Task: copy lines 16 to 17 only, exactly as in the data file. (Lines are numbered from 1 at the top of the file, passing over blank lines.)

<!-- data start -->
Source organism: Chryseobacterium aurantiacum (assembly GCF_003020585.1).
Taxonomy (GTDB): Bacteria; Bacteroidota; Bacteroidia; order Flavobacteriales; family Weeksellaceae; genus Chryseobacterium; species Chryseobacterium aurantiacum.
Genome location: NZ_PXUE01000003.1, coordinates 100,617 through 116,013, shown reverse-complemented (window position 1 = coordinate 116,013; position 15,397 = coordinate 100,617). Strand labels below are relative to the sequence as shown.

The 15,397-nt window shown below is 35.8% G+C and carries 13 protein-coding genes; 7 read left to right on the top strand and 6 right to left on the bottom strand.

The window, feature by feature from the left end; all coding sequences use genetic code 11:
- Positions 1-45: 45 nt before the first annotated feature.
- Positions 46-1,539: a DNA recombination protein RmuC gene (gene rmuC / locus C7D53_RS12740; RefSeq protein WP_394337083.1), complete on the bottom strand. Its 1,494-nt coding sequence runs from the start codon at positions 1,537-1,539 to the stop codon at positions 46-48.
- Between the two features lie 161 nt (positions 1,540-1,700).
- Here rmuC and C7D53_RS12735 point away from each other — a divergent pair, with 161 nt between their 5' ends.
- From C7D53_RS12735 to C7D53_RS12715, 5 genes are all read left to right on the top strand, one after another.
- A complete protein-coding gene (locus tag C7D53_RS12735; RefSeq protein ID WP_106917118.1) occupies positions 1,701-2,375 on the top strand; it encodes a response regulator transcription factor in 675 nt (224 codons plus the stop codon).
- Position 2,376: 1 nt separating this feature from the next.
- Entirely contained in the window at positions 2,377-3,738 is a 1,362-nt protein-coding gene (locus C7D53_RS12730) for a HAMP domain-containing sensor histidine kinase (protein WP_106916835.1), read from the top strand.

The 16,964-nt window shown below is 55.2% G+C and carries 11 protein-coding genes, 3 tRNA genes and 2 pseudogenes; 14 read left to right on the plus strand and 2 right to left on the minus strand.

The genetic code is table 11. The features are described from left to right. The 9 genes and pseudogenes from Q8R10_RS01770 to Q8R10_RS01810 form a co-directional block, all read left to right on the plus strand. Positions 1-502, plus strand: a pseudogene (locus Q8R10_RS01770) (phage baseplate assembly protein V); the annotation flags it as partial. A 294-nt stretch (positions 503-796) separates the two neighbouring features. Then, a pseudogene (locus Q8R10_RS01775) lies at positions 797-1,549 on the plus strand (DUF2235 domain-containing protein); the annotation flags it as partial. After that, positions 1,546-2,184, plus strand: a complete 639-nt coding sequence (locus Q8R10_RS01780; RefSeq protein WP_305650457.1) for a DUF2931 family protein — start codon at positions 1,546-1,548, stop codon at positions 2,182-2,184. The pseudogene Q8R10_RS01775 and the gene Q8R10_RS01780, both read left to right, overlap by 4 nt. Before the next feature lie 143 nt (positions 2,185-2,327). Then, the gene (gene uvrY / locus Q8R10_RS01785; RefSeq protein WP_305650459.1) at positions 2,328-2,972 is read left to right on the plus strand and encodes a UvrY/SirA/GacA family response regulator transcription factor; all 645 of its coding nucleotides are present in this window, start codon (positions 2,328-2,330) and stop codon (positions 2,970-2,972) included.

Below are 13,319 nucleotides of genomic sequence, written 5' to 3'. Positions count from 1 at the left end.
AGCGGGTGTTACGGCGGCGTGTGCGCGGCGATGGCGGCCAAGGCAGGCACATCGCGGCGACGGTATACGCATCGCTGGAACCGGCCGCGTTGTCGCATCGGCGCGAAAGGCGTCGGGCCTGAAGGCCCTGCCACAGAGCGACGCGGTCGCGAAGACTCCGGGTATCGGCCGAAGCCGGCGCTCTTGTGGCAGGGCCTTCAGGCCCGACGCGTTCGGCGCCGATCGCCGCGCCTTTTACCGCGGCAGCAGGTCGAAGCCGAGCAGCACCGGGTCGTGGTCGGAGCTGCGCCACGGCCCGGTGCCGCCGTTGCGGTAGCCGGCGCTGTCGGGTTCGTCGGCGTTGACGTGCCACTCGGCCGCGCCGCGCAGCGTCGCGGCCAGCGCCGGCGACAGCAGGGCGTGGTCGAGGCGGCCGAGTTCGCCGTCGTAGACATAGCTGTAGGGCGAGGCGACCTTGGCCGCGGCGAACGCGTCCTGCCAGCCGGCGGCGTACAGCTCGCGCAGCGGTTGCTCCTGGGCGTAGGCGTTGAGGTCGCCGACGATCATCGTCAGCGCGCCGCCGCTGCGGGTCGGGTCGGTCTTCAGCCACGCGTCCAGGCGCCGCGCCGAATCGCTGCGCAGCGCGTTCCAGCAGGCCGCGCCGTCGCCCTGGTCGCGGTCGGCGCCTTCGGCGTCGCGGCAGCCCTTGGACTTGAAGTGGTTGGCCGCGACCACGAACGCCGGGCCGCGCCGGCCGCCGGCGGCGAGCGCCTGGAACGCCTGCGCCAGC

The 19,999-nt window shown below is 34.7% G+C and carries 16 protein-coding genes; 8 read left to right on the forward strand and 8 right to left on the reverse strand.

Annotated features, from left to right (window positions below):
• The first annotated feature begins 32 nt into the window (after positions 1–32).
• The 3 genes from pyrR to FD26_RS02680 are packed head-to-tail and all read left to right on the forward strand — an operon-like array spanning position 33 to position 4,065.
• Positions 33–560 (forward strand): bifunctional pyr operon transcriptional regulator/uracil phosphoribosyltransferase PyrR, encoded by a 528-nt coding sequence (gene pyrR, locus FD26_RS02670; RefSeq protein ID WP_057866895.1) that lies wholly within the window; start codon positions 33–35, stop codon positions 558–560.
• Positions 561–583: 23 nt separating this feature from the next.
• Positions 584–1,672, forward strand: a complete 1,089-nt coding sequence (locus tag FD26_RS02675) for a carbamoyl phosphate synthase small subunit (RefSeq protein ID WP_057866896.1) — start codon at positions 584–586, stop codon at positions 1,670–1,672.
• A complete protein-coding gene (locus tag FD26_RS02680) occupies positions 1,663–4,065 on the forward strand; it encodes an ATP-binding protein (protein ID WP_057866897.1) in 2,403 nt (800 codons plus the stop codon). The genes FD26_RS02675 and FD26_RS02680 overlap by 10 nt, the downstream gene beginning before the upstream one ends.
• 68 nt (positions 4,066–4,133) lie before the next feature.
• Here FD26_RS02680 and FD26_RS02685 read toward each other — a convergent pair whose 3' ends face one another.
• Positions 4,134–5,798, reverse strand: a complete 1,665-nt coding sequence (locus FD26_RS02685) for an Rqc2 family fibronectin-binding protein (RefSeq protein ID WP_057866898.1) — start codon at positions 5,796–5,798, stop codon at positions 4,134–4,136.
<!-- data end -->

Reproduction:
Below are 13,319 nucleotides of genomic sequence, written 5' to 3'. Positions count from 1 at the left end.
AGCGGGTGTTACGGCGGCGTGTGCGCGGCGATGGCGGCCAAGGCAGGCACATCGCGGCGACGGTATACGCATCGCTGGAACCGGCCGCGTTGTCGCATCGGCGCGAAAGGCGTCGGGCCTGAAGGCCCTGCCACAGAGCGACGCGGTCGCGAAGACTCCGGGTATCGGCCGAAGCCGGCGCTCTTGTGGCAGGGCCTTCAGGCCCGACGCGTTCGGCGCCGATCGCCGCGCCTTTTACCGCGGCAGCAGGTCGAAGCCGAGCAGCACCGGGTCGTGGTCGGAGCTGCGCCACGGCCCGGTGCCGCCGTTGCGGTAGCCGGCGCTGTCGGGTTCGTCGGCGTTGACGTGCCACTCGGCCGCGCCGCGCAGCGTCGCGGCCAGCGCCGGCGACAGCAGGGCGTGGTCGAGGCGGCCGAGTTCGCCGTCGTAGACATAGCTGTAGGGCGAGGCGACCTTGGCCGCGGCGAACGCGTCCTGCCAGCCGGCGGCGTACAGCTCGCGCAGCGGTTGCTCCTGGGCGTAGGCGTTGAGGTCGCCGACGATCATCGTCAGCGCGCCGCCGCTGCGGGTCGGGTCGGTCTTCAGCCACGCGTCCAGGCGCCGCGCCGAATCGCTGCGCAGCGCGTTCCAGCAGGCCGCGCCGTCGCCCTGGTCGCGGTCGGCGCCTTCGGCGTCGCGGCAGCCCTTGGACTTGAAGTGGTTGGCCGCGACCACGAACGCCGGGCCGCGCCGGCCGCCGGCGGCGAGCGCCTGGAACGCCTGCGCCAGC